Human Embryonic Stem Cells Reveals Novel Sites of Alele-Specific Histone Modification
Chromatin structure at a given site can differ between chromosome copies in a cell, and suchimbalances in chromatin structure have been shown to be important in understanding themolecular mechanisms controlling several disease loci. Human genetic variation, DNAmethylation, and disease have been intensely studied, uncovering many sites of allele-specificDNA methylation (ASM).
However, little is known about the genome-wide occurrence ofsites of allele-specific histone modification (ASHM) and their relationship to human disease.The aim of this study was to investigate the extent and characteristics of sites of ASHM inhuman embryonic stem cells (hESCs).
Results: Using a statistically rigorous protocol, we investigated the genomic distribution of ASHM inhESCs, and their relationship to sites of allele-specific expression (ASE) and DNAmethylation. We found that, although they were rare, sites of ASHM were substantiallyenriched at loci displaying ASE.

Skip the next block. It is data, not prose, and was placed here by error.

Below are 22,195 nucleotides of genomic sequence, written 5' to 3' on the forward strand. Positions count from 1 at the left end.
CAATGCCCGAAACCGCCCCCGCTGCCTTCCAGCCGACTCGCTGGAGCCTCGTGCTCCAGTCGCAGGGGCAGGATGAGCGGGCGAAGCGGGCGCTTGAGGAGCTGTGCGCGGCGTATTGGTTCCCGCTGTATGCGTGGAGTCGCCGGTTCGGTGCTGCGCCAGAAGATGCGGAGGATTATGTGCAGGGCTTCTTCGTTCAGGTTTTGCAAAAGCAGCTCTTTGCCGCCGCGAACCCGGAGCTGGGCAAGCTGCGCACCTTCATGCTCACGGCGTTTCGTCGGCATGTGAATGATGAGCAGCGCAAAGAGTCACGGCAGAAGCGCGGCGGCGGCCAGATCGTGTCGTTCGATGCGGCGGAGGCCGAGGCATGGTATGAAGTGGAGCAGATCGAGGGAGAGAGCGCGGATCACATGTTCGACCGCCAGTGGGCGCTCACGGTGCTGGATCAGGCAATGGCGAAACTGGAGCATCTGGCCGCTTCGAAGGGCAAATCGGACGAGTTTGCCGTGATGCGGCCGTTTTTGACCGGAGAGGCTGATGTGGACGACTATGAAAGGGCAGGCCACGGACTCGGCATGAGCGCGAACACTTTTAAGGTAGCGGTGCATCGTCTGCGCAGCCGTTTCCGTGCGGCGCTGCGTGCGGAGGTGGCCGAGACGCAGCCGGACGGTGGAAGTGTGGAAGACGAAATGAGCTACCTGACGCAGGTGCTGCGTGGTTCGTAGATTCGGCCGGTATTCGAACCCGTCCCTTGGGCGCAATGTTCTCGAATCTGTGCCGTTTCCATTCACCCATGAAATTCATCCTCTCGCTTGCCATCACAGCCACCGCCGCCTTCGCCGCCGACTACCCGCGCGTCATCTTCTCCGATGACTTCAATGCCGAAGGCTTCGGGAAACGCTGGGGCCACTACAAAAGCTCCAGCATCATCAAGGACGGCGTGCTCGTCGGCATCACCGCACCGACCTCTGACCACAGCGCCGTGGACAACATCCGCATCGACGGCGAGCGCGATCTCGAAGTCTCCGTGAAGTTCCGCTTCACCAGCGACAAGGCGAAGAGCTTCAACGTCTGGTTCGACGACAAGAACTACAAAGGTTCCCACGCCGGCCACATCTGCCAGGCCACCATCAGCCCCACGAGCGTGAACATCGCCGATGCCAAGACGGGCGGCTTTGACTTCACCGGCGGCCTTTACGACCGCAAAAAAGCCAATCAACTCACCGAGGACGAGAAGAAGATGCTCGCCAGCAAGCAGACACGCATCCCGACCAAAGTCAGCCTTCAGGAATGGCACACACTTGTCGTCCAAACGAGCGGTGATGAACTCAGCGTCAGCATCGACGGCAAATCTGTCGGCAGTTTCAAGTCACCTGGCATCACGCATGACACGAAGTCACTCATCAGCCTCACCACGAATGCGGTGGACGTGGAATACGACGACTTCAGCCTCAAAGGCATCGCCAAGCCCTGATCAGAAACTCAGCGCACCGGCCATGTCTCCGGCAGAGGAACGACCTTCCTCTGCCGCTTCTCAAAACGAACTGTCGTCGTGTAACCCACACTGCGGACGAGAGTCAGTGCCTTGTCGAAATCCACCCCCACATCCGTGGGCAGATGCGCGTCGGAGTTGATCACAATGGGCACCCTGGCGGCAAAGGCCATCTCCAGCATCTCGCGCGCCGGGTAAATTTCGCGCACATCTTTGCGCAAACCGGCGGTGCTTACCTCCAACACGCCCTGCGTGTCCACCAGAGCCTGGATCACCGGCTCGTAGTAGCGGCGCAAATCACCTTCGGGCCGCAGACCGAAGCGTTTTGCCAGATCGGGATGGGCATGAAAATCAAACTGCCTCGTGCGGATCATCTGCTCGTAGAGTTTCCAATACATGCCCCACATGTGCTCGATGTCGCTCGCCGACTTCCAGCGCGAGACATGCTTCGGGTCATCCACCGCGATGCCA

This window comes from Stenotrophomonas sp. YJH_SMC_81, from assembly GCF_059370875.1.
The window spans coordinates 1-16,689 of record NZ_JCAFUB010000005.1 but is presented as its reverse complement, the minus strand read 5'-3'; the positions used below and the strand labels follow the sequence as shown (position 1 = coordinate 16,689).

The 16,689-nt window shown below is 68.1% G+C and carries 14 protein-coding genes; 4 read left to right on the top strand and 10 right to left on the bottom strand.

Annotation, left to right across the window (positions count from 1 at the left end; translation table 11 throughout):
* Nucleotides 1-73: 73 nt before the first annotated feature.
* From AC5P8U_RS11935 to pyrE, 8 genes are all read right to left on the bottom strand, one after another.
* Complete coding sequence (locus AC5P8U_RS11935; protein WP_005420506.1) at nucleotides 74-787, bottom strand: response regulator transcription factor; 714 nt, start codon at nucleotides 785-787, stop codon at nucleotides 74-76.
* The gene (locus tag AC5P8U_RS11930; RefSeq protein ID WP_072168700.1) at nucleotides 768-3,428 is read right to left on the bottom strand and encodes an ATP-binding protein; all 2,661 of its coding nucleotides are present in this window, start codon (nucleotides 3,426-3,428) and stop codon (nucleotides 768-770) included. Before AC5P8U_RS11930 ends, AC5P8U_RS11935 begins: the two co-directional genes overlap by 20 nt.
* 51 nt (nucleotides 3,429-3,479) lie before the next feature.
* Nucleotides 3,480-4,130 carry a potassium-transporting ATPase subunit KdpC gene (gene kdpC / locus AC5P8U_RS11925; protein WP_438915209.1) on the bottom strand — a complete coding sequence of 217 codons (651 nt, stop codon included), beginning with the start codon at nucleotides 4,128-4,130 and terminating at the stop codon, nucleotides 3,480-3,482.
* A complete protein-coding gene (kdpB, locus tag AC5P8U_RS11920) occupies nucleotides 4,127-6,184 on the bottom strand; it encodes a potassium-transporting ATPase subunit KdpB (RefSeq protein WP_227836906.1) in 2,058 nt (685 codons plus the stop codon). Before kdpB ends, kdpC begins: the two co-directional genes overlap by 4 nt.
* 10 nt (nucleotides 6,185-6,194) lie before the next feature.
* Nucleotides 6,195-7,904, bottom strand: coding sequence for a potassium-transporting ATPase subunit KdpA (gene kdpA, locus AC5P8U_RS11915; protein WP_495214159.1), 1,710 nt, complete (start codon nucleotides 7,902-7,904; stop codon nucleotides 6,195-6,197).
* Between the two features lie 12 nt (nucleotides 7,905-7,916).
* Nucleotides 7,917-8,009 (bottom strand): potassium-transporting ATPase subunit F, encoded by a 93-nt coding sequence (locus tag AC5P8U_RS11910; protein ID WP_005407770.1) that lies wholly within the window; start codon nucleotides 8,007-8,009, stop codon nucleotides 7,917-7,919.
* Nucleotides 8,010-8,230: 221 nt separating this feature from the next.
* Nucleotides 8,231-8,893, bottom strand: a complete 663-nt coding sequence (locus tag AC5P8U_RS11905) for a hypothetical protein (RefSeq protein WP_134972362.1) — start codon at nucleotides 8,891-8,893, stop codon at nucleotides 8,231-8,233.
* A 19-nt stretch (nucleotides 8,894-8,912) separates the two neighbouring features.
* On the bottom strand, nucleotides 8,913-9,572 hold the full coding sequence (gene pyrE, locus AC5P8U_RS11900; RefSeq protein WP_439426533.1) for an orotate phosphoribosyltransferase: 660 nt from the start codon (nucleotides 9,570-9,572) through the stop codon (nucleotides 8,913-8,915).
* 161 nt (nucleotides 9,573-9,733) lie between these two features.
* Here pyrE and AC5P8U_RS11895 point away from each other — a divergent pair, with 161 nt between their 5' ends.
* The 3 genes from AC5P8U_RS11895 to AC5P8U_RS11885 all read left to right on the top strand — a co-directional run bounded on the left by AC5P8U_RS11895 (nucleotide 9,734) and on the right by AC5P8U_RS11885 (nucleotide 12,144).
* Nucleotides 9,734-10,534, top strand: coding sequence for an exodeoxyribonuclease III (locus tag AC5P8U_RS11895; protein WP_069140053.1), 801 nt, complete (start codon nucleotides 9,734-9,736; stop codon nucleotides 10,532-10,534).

Many were also found at known imprinted regions, hencesites of ASHM are likely to be better markers of imprinted regions than sites of ASM. Wealso found that sites of ASHM and ASE in hESCs colocalize at risk loci for developmentalsyndromes mediated by deletions, providing insights into the etiology of these disorders.
Conclusion: These results demonstrate the potential importance of ASHM patterns in the interpretation ofdisease loci, and the protocol described provides a basis for similar studies of ASHM in othercell types to further our understanding of human disease susceptibility.
Author: James GD PrendergastPin TongDavid C HaySusan M FarringtonColin AM Semple
Credits/Source: Epigenetics &Chromatin 2012, 5:6